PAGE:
I have decided that parenting twenty-somethings is harder than parenting teenagers–in fact, one year with my two twenty-somethings can be rougher than all the teenage years put together. I know this isn’t true for all families, but it sure seems like most folks I know with twenty-somethings are having a hard time of it. I don’t know why, but it seems like today’s “kids” are less equipped to handle independence and responsibility than our generation was. (Sorry for the blanket statement, but that’s how I see it.)

As a parent, I think parenting twenties is harder because their capacity for ruin is a lot greater–there are semi-permanent credit records to ruin, semi-permanent reputations to scar, real lives to injure, and dangerous vehicles on the road.

My daughter, 23, just called to say that someone broke into her car–busted the window to steal a cup of pennies. I could go on and on, but I really do try to maintain my children’s privacy–after all, they didn’t ask to have their lives featured on a blog. But as a parent . . . well, I don’t color my hair on a whim. I color it because my children have turned my hair gray. (RG–that’s “rueful grin”).

The chief question–when do you, as a parent, put up your hands and say, “I’m going to let you hit bottom . . . because you need to learn these lessons for yourself. I’m going to let you feel some serious repercussions . . . because I love you.”

And so, to all of you who have struggling twenty somethings who are trying to be independent but can’t quite make it because of drugs, irresponsibility, personality disorders, laziness, a lack of persistence, or whatever–my prayers are with you.

And with your kids. They are facing pressures we never faced, in a world all too willing to chew them up and spit them back out.



  1. Doni Brinkman

    As my father say’s, “You got little kids, you got little problems. You got big kids, you got big problems.” Thanking the Lord my boys are only 2 and 4! Think the rapture will come soon? 😉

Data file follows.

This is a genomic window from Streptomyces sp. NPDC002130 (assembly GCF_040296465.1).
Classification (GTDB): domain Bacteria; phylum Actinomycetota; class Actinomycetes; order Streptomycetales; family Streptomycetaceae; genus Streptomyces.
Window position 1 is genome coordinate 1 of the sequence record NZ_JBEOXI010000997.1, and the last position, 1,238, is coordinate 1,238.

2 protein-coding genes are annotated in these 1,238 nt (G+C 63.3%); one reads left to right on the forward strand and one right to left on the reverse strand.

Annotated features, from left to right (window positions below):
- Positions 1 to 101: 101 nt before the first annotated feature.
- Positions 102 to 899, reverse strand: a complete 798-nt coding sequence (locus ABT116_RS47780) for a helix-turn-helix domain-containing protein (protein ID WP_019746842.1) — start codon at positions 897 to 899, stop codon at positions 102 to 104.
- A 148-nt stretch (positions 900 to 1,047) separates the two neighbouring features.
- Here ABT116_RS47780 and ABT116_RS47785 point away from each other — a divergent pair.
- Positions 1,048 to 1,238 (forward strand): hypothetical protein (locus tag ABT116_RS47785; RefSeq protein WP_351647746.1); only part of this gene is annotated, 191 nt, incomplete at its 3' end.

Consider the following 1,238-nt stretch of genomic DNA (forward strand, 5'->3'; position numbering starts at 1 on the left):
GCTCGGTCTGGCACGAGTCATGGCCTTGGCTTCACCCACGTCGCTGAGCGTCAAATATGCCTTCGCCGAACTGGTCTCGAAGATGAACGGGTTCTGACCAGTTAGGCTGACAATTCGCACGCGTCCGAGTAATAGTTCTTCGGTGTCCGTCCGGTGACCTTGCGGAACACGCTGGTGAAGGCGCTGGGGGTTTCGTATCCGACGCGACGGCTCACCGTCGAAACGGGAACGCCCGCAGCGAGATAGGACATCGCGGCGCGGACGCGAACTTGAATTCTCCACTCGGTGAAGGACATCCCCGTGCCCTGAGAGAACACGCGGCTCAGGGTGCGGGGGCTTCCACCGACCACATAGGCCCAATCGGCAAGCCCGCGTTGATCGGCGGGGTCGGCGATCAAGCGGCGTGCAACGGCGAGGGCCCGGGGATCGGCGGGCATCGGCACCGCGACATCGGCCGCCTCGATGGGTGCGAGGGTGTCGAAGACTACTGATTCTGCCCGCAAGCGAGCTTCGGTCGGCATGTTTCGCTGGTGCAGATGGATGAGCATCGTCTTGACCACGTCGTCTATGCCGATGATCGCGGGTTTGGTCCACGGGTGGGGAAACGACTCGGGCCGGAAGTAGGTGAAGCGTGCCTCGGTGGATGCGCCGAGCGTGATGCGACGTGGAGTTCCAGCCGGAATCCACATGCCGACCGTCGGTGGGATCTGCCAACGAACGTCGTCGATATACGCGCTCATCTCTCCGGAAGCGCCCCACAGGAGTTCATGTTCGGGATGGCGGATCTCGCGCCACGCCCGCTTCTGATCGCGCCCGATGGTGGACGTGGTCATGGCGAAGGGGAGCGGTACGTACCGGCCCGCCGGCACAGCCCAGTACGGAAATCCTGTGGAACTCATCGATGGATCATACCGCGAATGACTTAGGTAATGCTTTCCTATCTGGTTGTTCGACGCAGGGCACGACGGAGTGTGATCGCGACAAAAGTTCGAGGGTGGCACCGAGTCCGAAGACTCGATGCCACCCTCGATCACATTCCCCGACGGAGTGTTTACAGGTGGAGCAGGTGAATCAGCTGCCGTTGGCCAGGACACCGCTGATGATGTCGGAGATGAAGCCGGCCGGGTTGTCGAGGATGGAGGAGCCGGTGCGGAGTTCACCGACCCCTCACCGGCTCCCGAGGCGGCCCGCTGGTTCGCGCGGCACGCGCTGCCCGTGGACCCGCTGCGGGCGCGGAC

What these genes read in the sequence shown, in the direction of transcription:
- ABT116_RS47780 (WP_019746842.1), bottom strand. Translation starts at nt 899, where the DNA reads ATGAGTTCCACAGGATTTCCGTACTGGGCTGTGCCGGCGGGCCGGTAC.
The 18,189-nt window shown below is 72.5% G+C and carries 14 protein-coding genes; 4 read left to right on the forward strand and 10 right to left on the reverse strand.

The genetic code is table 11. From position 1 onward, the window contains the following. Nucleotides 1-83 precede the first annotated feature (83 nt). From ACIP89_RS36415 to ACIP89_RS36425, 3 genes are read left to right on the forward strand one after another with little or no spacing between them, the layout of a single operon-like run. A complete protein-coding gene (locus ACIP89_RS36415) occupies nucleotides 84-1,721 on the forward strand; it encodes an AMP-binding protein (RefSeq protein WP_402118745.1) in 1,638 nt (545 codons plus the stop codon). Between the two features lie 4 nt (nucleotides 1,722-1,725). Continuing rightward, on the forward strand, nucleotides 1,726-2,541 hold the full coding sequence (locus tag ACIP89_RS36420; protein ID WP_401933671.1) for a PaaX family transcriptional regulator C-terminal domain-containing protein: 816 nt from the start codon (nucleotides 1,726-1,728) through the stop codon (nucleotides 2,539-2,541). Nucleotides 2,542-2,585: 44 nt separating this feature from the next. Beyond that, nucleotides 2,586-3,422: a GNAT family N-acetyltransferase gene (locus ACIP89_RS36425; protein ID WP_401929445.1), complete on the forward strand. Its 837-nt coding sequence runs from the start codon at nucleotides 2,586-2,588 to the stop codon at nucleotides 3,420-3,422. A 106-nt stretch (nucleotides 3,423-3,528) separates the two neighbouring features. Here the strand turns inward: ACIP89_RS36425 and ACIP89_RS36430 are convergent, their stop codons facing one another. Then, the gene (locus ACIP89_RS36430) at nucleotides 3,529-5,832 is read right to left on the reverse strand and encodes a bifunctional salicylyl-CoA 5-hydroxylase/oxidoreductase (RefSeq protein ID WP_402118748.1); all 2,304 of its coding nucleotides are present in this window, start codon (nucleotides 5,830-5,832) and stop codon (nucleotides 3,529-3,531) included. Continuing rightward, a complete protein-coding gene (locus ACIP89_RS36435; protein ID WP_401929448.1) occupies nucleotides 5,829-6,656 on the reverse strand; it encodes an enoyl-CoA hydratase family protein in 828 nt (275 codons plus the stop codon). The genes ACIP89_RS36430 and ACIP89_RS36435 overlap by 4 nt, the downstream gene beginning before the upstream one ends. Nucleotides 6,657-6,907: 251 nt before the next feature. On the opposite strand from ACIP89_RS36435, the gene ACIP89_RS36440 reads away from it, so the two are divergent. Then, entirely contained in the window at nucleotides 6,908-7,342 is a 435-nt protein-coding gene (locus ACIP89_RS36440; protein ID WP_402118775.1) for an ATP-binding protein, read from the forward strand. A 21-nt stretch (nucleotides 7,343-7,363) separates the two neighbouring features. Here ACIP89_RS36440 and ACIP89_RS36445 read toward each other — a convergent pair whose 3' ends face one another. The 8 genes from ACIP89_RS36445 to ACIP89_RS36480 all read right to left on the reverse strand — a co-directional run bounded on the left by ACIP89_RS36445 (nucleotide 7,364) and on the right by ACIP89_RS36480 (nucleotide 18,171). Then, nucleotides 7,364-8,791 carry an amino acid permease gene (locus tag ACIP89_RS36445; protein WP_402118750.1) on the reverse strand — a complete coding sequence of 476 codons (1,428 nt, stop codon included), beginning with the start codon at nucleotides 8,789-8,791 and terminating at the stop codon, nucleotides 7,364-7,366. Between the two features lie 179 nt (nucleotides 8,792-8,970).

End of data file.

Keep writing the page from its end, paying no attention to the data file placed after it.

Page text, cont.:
2. Praying for your Prodigal

    Great, insightful, and REAL post!

    Joining you in prayers as we lovingling parent, from the approriate distance, our 20-something year old children!!!!


  3. Ruthie

    For me the biggest challenge as a parent of a “twenty-something” is keeping my mouth shut. I quickly learned that to nag or “guide” my children is to push them farther away from the behavior I want them to exhibit. So I struggle to bite my tongue, while reassuring them that I love them and I’m always available when they need me. But God! Isn’t that reassuring? God is always available too and I am free to dump all my worries, concerns, struggles, and failures in His lap. He’s big enough to handle it all, even when I’m not, and somehow He is getting me through this stage of parenthood.

  4. Pam Kumpe

    Is there room in the boat for me?

    My son is 20 and life is spiraling. He’s bouncing from episode to episode. When I read the “Novelist” several weeks ago, it was a hard read for me. So much of the text felt like my life was playing out on those pages (different cirumstances). Trying to figure out how life got so messy when it started out so clean causes an ongoing analysis in my head.

    Thank the Lord, I can pray (it helps quiet those fears when you praise and claim some promises).

    And cuddling up with a little schnauzer is very theraputic.

  5. Sissy B.

    Another worry to place in the SFGTD (Something For God To Do) box. 🙂

  6. Rachelle

    Angie, last week our book club meeting turned into two hours of five moms lamenting how difficult it is to parent twenty-somethings. One of them even said, “I’d gladly go back to fifteen — it was easier!” (That scared me since my kids are still under 10.) Anyway, I thought I detected a trend underfoot, and your blog confirms it! You can be sure there will be a Christian book about it sometime soon! 🙂

  7. Andrea Dyben

    Lord have mercy!!! Here, I’ve been hanging on to the hope that things would calm down when my 17 year old reached 20. Of course, I do know that brain development is not complete in adolescents until mid to late 20s, but I was still hoping….This REALLY is a marathon isn’t it?


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